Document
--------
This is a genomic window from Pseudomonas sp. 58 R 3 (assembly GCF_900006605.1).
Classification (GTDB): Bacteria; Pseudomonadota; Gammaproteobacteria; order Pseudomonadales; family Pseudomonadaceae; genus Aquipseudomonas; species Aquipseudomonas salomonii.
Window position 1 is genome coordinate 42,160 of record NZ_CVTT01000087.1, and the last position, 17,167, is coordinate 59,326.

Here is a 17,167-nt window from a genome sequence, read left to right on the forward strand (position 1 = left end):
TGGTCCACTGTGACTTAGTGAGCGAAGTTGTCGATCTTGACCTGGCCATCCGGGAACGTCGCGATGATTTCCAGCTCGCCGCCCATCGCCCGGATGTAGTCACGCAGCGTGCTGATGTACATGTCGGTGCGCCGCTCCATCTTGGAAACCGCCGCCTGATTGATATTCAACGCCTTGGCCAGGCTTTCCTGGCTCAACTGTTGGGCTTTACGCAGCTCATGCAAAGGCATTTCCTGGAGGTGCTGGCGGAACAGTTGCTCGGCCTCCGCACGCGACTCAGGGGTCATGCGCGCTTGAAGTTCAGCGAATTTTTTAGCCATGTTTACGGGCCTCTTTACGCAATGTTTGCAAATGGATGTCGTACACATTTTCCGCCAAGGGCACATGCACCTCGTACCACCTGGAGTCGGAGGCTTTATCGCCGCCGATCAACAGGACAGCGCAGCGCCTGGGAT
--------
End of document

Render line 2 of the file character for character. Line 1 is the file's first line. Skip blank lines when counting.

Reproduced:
Classification (GTDB): Bacteria; Pseudomonadota; Gammaproteobacteria; order Pseudomonadales; family Pseudomonadaceae; genus Aquipseudomonas; species Aquipseudomonas salomonii.